On Sunday, Elon Musk's rocket company, SpaceX, failed to land its rocket on an autonomous barge in the Pacific Ocean after successfully delivering a payload to space. This follows the successful landing of its Falcon 9 in December. But Musk is confident about the company's ability to land rockets in 2016, predicting a 70% success rate for the year.

Before tipping and then exploding, first stage Falcon 9 approaches center of landing droneship after Sunday launch. Image source: SpaceX.

It's still "experimental"
For now, SpaceX still refers to its landing attempts as "experimental." And the company's current success rate mirrors this terminology. Of the four SpaceX attempts to land Falcon 9, three have failed. The latter were at sea and the one success was on land.

SpaceX was quick to offer an explanation for Sunday's failed attempt, noting that the Falcon 9 actually did land on the droneship, but the lockout collet didn't latch on one of the legs, causing it to tip and then explode. 

While waves were reportedly 12 to 15 feet at the landing location, which could have helped the Falcon 9 tip, Musk admitted the same scenario would have likely unfolded on land.

Addressing confusion in the media about why the company can't try to land on solid ground with every launch, Musk emphasized that it has nothing to do with fuel costs. Instead, it's simply not always physically possible for the Falcon 9 to return to the launch site, he explained. Specifically, missions that require speeds of about 6,000 km/h at stage separation will not be able to make it back to land.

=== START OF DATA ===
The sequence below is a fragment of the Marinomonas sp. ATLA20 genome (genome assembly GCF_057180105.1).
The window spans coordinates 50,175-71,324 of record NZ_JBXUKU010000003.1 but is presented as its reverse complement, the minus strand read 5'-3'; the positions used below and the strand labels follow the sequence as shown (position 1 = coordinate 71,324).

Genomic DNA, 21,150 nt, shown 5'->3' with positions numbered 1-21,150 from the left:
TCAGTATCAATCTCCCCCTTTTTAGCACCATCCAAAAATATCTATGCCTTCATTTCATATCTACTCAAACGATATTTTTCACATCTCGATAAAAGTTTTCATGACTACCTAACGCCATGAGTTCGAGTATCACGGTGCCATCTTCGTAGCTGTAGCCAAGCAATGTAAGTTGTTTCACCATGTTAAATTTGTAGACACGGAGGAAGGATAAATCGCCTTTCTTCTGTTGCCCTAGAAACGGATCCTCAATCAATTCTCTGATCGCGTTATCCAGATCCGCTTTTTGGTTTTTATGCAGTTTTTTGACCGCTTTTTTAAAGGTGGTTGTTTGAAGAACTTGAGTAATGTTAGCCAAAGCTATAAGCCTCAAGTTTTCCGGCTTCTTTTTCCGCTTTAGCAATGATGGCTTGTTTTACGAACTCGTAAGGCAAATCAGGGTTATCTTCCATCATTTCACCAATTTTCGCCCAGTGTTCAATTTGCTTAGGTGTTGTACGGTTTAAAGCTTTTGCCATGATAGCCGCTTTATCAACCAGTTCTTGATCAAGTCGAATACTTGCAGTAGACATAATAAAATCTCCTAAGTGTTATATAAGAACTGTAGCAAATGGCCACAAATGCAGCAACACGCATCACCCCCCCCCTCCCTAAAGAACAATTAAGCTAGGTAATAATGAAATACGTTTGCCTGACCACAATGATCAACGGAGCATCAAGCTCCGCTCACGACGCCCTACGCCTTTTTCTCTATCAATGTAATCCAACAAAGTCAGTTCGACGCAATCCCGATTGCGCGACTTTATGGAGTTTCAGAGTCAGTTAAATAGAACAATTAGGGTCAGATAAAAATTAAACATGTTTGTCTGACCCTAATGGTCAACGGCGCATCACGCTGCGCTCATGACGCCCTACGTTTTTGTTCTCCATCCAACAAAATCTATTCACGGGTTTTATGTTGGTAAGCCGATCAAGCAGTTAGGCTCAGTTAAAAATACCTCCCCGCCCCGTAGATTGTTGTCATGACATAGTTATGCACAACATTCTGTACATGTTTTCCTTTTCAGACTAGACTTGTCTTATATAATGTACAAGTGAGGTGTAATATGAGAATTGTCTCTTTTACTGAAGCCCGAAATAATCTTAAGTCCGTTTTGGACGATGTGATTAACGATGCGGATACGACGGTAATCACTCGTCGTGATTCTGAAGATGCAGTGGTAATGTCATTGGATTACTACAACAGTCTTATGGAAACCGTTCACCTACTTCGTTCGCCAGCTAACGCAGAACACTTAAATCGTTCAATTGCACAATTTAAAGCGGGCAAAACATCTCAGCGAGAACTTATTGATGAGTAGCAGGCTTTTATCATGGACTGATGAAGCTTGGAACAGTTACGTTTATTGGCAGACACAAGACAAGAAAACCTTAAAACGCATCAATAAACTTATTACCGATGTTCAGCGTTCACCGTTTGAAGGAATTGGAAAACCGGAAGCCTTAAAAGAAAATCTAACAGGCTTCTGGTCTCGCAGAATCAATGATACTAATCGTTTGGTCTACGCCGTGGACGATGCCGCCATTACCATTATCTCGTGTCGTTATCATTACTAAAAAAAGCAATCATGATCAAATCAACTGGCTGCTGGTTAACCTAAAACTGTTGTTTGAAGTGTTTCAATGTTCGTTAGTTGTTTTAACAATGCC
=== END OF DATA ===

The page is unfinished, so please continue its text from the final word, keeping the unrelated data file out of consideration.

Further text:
"With a ship, no need to zero out lateral velocity, so can stage at up to ~9000 km/h," Musk said on Twitter. 

But landing at sea is more difficult than on land, Musk admitted on Twitter: "much smaller target area, that's also translating & rotating."

Better chances of success
Going into SpaceX's January launch, it was clear that the company was up against some key challenges. And they went beyond the fact that SpaceX was returning to a sea landing attempt. For this month's launch, SpaceX used its older Falcon 9 v1.0 rocket. During the successful December launch, it used its Falcon 9 v1.1 Full Thrust, which sports about 30% more power, along with other improvements.

Upgraded Merlin engines on Falcon 9 v1.1. Image source: SpaceX.

The use of the company's latest rocket undoubtedly gives SpaceX a better chance at landing, giving future missions with the improved rocket better odds of success.

A 70% success rate in 2016 would be a huge improvement from those three failed attempts at sea and one success on land so far. And, for 2017, Musk expects the company's success rate for landings to "hopefully" improve to 90%.

The goal behind successfully landing rockets, of course, is for SpaceX to reuse them. Musk says he intends to reuse a Falcon 9 rocket for the first time in 2016.